There was one occasion when a lifeguard denied the group the use of inflatable objects in the pool. This was out of turn with previous practice. After the group made a complaint, the decision was reversed at the time by the manager on duty and later formally confirmed as incorrect via e-mail correspondence. Some of the group felt this one-off denial was based on a conscious move to have power and control over the group. After the swim session one participant drew a picture; it deploys humor as a way to ridicule the authority of the staff member (post-swim session drawing, 19th January 2019):

yes

As trans feminists advocate, trans allies can take on the struggle for transgender and non-binary equality. There is some preliminary evidence from the research with stakeholders that they are keen to include transgender and non-binary participants. That said, we know that there exist a myriad of initiatives and policy concerned with inclusion and equality in physical activity and sport (Cunningham, 2019), but success of these initiatives and policy depend on enactment (Jeanes et al., 2019). For example, and specific to LGBT inclusion, implementation has received critical evaluation with researchers concluding that they are often not effective and can be described as “non-performing inclusion” (Bury, 2015) and/or organizations feel they “already do enough around equality and inclusion” (Phipps, 2020).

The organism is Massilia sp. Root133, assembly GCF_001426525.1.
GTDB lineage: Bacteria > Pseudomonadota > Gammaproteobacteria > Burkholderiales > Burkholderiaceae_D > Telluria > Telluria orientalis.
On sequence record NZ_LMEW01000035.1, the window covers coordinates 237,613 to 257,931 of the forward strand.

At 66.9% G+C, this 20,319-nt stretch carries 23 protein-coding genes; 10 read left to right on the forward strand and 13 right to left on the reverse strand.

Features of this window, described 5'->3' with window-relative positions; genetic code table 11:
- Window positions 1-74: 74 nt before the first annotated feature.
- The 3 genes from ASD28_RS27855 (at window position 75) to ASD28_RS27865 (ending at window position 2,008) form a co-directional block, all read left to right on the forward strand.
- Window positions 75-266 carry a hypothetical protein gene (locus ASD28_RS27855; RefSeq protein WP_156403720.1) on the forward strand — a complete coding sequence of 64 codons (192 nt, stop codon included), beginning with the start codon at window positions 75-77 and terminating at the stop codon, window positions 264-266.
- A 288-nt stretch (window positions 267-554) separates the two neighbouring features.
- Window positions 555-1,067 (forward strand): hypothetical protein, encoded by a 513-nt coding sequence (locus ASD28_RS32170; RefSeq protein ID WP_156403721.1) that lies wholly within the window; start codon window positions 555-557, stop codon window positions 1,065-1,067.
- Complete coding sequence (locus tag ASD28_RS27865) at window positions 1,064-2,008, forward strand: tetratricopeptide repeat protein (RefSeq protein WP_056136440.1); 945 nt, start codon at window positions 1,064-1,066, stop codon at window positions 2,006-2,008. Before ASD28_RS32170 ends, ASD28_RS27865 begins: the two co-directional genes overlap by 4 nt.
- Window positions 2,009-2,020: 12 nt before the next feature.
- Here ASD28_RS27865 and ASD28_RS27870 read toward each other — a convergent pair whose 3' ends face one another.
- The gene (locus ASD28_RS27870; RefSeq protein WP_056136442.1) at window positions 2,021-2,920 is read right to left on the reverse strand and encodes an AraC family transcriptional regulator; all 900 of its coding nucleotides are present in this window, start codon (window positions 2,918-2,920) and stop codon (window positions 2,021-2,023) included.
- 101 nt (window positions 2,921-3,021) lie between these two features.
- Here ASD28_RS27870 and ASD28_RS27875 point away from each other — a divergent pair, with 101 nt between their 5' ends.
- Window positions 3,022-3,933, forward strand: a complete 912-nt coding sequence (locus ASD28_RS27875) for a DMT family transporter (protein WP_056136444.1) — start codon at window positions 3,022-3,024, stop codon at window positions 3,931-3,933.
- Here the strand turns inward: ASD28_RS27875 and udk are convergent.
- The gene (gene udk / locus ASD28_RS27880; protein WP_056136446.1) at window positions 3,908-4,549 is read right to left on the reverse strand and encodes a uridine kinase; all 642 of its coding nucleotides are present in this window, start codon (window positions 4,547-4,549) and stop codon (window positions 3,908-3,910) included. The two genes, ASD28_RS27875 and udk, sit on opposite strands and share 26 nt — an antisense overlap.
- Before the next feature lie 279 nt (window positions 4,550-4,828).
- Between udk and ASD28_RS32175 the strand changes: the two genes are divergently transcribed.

Despite embodiment being central to physical activity participation there is little evidence in this research project—to date—that stakeholders explicitly engage with transgender and/or non-binary embodied inequalities.

Conclusions